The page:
BloodyGlass

It takes me almost thirty minutes to calm down enough to leave the bathroom, but my nerves are shot. I skip my next class and go back to my apartment instead, but I can’t stay inside. It’s too confining. I feel trapped. Like I’m suffocating. So I take my dog out for a walk in the fresh air and finally am able to settle down enough to quiet my mind when I find a nice cool patch of grass to lie in with my dog standing guard over my prone form.

The “Crazy in Love” display had been spot on. The “clues” in each room had worked like triggers, bringing memories of my own experience flooding back in waves. I could identify characteristics of my abuser in the boyfriend, characteristics of myself in the girl. Each room represented a stage in MY relationship with my now ex-husband. Each vlog represented MY emotional state at different stages in my abusive relationship. It was superbly executed. Excellently thorough. And it brought back the terror in such volume, it took me about a week to “fully” recover from the exposure.

More than anything though, I wanted to find the girl who’d been standing beside me and uttered those callous words. I wanted to tell her how REAL it was. How PAINFUL it was. How TERRIBLE it was to be afraid for my life. I absolutely ached with the desire to point out every single “clue” that had been in those rooms and make it clear to her that she could end up experiencing the same turmoil if she didn’t watch out. If she didn’t open her sheltered, ignorant mind to the evidence that was staring her right in the face.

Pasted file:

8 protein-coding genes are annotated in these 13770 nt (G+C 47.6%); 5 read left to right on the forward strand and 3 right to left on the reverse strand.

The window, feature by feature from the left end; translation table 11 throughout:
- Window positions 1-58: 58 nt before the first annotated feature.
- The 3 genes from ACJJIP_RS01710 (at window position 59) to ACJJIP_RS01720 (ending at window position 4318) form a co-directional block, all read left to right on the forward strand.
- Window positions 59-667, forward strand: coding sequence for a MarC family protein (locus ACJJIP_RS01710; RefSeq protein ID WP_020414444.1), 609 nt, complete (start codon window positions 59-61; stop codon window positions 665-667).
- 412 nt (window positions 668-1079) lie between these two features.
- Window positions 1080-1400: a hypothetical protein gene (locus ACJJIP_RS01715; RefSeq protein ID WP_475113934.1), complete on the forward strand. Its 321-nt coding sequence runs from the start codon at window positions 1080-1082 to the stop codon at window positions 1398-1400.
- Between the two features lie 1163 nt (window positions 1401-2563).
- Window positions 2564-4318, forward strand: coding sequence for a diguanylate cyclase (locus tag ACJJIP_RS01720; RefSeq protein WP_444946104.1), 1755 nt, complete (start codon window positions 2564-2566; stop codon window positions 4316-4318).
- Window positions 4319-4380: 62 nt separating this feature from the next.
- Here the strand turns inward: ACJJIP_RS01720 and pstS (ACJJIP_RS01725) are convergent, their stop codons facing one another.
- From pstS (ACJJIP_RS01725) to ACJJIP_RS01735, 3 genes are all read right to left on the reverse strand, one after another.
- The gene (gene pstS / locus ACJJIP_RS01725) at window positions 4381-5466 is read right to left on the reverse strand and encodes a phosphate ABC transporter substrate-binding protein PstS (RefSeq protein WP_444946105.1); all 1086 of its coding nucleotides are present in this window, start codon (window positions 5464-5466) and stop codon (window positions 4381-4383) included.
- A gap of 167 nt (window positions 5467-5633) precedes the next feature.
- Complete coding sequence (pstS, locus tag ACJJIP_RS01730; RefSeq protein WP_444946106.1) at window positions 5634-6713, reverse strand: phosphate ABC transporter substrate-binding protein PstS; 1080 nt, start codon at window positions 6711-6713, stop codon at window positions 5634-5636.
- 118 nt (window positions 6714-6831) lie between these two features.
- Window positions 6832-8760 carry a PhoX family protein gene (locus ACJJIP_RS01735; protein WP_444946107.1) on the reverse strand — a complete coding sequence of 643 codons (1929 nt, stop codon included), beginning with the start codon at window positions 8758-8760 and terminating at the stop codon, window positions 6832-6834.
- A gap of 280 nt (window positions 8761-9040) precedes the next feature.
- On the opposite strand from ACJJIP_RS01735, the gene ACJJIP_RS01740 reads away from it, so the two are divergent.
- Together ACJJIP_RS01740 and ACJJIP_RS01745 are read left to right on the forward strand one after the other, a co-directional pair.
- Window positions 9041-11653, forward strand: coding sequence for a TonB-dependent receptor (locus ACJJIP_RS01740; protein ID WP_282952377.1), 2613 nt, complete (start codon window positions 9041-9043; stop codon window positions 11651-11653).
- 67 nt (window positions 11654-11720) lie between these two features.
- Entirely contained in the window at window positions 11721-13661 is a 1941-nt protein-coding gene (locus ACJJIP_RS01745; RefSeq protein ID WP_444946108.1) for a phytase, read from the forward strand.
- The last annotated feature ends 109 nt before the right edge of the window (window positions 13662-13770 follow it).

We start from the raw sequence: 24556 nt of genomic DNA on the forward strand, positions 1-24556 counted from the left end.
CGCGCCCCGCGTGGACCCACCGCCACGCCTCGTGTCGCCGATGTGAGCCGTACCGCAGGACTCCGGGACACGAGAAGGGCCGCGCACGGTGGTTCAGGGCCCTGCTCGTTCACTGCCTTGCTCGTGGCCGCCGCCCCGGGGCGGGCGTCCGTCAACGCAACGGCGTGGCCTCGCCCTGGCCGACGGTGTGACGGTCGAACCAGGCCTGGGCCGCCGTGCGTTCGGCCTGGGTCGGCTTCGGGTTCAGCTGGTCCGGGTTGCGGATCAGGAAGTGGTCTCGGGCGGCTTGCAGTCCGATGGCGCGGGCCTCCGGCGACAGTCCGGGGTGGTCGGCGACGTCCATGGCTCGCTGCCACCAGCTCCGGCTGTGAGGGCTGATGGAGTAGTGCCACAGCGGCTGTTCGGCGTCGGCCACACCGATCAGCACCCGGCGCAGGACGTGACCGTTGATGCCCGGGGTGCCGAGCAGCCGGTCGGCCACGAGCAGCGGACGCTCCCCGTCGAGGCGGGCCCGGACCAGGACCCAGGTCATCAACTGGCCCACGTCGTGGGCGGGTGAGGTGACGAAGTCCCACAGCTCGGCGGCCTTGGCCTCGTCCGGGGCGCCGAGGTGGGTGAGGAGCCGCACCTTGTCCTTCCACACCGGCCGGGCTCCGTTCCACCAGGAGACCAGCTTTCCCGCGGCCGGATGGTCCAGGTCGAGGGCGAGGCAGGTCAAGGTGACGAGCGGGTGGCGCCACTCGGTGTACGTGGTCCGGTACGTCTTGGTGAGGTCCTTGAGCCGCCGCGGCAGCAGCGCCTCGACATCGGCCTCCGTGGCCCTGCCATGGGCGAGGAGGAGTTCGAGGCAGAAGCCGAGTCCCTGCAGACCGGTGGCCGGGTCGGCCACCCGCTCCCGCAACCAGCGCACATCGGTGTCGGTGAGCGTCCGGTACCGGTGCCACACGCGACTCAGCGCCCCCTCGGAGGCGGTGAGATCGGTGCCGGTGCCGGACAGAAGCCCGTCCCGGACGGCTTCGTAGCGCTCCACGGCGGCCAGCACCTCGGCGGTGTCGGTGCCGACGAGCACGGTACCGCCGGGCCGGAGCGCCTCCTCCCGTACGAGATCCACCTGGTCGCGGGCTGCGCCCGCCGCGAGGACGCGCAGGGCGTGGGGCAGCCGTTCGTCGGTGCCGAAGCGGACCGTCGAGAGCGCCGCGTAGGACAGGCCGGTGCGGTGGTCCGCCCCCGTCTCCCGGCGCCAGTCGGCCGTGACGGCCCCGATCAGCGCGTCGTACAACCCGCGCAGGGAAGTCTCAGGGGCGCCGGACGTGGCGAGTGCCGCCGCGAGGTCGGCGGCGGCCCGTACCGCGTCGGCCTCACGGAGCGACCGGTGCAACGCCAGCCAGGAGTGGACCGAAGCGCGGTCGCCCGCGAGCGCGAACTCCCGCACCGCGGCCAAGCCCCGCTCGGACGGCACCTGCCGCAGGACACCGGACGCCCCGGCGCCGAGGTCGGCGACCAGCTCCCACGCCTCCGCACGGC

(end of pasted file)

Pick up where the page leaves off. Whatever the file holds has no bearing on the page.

While those rooms may have only been an exhibit, while those vlogs may have been completed by actors, it was very, very REAL.  And the statistics are absolutely tragic. According to the National Coalition Against Domestic Violence, 1 in 4 women will experience domestic violence during her lifetime, and 1 in 3 female homicide victims are murdered by their current or former partner every year. Knowing what to look for early on and how to get out before it becomes violent can save countless lives. So the next time you think what you are seeing or hearing is dramatic, take some time to think about how traumatic it would be to experience first hand… and pay attention to the “clues”.